There are a total of 7 women teachers in the Mali rising Foundation schools, out of more than 90 total Mali Rising teachers. This reflects the larger reality of teaching in Mali, where only 14% of teachers are female and that percentage is even lower in remote, rural schools…
My name is Siraba. I am in grade 9 at Beneko's Cliff and Nita Bailey Middle School….When I started middle school two years ago it was also the beginning of the Girls Project. Thanks to the different activities of the Girl Project, such as monthly meetings on different themes, the menstrual cycle, the meeting with women of different skills (women nurses, engineers), the women's football competition, advice and talks, etc., I started to set goals. Little by little, I started to love school.
For so many girls, trouble with shyness begins with family education and continues in school. Girls in Mali, especially in small, rural villages, continue to be unfairly discriminated against because of their sex. They are deprived of school simply because they are born girls. According to the parents in the villages their schooling is of no importance because their destiny is to be married young and to take care of household chores and children. During Mali Rising's teacher training for capacity building in December, a day was devoted solely to gender, with a theme of "Shyness of girls and gender equity in school settings.”
Mali Rising Foundation is trying something new to make sure our Girls Project is sustainable — micro-finance loans through our Mothers’ Loan Fund. With this new micro-finance project, more than 30 mothers in our three pilot villages will benefit from credit to finance their small businesses.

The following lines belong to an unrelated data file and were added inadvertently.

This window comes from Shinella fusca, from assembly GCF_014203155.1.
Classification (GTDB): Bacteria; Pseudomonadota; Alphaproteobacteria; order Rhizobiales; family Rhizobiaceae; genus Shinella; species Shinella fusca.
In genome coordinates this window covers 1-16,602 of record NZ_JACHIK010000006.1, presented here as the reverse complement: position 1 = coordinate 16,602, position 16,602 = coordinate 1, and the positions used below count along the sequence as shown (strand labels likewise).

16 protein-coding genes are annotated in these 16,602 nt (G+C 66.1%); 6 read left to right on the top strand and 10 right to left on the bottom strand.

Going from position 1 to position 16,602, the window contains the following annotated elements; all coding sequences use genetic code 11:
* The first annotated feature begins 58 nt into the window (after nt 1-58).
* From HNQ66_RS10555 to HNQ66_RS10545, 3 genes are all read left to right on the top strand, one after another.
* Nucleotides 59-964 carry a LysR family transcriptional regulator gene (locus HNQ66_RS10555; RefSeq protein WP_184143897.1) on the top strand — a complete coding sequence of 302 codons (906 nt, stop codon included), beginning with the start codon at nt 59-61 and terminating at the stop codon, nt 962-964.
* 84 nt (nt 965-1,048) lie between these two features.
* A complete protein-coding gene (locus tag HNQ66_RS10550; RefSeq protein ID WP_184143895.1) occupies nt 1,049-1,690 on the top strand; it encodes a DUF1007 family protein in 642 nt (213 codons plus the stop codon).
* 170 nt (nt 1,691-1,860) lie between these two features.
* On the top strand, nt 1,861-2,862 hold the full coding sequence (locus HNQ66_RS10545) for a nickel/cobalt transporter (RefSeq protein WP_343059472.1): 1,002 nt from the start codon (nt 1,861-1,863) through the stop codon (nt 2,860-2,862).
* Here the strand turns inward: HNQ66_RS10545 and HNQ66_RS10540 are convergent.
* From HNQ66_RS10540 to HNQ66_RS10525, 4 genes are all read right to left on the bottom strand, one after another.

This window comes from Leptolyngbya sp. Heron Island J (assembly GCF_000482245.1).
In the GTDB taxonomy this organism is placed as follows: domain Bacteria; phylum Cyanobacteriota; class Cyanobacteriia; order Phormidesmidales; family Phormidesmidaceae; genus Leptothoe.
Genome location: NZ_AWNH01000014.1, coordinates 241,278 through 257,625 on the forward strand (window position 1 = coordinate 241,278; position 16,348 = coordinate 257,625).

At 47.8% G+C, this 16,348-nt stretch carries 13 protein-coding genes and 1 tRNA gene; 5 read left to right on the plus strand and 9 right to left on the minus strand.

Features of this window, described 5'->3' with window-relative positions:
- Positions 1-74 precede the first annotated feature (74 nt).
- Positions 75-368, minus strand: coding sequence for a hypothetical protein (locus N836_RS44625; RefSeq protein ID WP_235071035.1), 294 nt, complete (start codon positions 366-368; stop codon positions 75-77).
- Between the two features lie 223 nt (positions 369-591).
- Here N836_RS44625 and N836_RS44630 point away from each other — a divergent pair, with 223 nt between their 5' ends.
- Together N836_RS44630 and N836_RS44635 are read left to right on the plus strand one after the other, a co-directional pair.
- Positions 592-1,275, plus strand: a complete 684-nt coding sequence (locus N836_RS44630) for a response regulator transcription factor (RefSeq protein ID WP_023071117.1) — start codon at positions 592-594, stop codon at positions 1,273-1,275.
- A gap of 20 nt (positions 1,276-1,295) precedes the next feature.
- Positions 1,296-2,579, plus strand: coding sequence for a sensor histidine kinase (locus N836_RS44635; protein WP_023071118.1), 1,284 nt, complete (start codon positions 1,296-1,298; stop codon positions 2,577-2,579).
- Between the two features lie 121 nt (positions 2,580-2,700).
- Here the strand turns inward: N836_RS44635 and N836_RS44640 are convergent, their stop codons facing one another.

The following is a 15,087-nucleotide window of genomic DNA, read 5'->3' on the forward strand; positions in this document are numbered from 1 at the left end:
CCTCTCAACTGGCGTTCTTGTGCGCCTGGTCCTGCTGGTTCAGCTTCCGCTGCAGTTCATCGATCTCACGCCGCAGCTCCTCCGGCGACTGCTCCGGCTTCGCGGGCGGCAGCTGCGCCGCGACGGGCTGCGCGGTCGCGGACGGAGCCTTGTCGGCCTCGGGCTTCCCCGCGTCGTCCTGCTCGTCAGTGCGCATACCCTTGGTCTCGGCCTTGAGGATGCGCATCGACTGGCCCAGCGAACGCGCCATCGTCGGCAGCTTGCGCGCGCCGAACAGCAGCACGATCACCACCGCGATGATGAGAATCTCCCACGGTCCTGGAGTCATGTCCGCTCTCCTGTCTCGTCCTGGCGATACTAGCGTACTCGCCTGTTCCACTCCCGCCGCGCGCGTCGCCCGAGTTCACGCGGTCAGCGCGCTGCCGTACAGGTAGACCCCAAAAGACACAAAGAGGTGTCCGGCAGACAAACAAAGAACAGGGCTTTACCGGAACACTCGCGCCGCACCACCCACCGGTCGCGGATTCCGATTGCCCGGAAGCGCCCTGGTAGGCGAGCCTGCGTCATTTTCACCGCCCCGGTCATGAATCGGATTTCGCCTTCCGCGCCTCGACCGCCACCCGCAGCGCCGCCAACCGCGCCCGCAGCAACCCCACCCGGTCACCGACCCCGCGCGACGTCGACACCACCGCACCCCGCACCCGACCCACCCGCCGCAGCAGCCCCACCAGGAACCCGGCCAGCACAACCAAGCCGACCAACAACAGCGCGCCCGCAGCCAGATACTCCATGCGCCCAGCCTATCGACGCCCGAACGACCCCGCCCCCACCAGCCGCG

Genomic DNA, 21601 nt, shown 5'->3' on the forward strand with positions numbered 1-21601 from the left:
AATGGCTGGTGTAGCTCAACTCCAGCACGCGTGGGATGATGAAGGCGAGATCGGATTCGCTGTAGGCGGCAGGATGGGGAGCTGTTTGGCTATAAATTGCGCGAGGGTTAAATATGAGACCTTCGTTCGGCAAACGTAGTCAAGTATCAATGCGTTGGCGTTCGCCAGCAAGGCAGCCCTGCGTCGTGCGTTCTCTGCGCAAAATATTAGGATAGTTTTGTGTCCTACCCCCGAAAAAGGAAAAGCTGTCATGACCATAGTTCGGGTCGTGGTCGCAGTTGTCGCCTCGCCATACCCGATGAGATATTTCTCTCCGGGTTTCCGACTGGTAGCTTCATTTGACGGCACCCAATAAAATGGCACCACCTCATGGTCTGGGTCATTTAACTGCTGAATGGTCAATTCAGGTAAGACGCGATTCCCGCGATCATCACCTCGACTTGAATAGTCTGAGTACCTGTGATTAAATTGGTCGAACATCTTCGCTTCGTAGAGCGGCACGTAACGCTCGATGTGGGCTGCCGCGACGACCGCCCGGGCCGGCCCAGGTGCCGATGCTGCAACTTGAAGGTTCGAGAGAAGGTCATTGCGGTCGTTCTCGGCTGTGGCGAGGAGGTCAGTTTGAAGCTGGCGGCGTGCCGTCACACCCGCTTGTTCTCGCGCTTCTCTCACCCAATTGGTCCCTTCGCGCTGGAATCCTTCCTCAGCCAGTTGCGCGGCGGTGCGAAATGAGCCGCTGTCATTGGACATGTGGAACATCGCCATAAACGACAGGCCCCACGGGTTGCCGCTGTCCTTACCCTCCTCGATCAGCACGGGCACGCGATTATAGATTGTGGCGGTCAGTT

One of the very best days of our recent trip was without a doubt the day of the big soccer match between the Beneko Birds and the Simidji Girls. These two village teams are made up of members of our Girls Groups in two of our three pilot villages for the Girls Project. Sports, and soccer in particular, are an important part of the Project — building grit and resiliency in our girls. And oh my is it working.
We love gritty girls. Gritty, you say? Yes! Grit, leadership skills, teamwork abilities, and self-confidence are critical traits for strong kids. These traits are especially important for girls in Mali, who must overcome many obstacles to get the education they deserve. Thanks to our donors, we support the development of all these traits through participation with our new girls' soccer teams. Check out this blog post for news and photos from the first-ever, inter-school Mali Rising soccer match!
Here at Mali Rising, we love Girl Scouts. Last year, we partnered with a troop based near our Utah office. We connected that troop with one of our Girls Groups at our school in Kolimba, Mali and the troop sent colorful, thoughtful letters of encouragement to the girls in Mali. At that troop meeting last year, we discussed various barriers to girls' education in Mali. One scout -- Skyler Dey -- took that discussion to heart. She decided to focus on a solution to one of those barriers -- a lack of supplies for managing girls' periods.